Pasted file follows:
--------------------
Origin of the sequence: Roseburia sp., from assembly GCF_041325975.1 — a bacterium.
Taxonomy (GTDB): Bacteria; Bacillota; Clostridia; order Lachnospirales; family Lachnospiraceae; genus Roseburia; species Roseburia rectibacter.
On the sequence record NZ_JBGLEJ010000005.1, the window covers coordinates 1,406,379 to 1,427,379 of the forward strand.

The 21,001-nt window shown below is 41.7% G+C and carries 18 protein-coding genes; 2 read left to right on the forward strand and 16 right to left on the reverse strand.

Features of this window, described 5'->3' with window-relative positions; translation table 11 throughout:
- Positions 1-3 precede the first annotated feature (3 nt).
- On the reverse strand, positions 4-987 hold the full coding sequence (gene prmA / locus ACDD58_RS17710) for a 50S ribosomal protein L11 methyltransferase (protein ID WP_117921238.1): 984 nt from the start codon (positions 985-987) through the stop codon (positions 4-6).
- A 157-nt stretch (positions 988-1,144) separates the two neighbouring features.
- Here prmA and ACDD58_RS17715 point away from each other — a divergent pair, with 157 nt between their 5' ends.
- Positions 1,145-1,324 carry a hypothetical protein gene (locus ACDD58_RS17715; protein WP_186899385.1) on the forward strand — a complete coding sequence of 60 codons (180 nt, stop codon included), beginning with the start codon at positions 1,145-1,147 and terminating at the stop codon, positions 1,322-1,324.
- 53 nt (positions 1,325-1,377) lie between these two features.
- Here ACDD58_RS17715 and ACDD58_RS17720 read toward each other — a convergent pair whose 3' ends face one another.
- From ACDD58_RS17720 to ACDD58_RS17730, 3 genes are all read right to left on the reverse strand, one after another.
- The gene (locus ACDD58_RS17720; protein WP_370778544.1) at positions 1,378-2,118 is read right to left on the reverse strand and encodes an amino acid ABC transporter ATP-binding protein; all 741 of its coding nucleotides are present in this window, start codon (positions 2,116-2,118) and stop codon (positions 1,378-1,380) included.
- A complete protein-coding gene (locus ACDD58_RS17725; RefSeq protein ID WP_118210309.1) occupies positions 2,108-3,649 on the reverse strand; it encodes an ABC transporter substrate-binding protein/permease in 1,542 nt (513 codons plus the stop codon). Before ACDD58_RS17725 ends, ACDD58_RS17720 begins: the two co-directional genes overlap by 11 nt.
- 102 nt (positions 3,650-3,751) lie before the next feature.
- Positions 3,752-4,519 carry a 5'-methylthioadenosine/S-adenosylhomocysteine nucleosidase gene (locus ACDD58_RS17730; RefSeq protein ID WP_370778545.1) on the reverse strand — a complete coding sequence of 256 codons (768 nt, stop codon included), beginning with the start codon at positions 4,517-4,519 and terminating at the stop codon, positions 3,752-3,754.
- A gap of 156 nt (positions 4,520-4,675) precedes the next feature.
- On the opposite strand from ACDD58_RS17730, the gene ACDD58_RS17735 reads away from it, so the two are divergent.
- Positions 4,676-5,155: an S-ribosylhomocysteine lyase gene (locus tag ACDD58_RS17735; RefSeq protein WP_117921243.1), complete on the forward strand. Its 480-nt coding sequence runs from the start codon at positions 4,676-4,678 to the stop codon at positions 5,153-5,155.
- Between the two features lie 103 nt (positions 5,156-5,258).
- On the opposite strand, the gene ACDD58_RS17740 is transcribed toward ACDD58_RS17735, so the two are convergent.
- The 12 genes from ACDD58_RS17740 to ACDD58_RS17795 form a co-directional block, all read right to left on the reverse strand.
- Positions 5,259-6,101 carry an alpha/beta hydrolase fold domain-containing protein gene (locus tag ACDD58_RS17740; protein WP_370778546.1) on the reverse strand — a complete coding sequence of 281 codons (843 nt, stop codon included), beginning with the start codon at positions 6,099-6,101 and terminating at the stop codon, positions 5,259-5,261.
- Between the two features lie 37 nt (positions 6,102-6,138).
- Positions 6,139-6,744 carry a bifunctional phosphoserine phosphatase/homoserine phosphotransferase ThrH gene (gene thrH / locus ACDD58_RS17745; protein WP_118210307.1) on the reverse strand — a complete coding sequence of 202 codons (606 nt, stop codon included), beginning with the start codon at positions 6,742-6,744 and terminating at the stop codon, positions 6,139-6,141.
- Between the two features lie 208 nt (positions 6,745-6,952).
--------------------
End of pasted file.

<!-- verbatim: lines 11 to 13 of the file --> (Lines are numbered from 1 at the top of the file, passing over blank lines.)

- 53 nt (positions 1,325-1,377) lie between these two features.
- Here ACDD58_RS17715 and ACDD58_RS17720 read toward each other — a convergent pair whose 3' ends face one another.
- From ACDD58_RS17720 to ACDD58_RS17730, 3 genes are all read right to left on the reverse strand, one after another.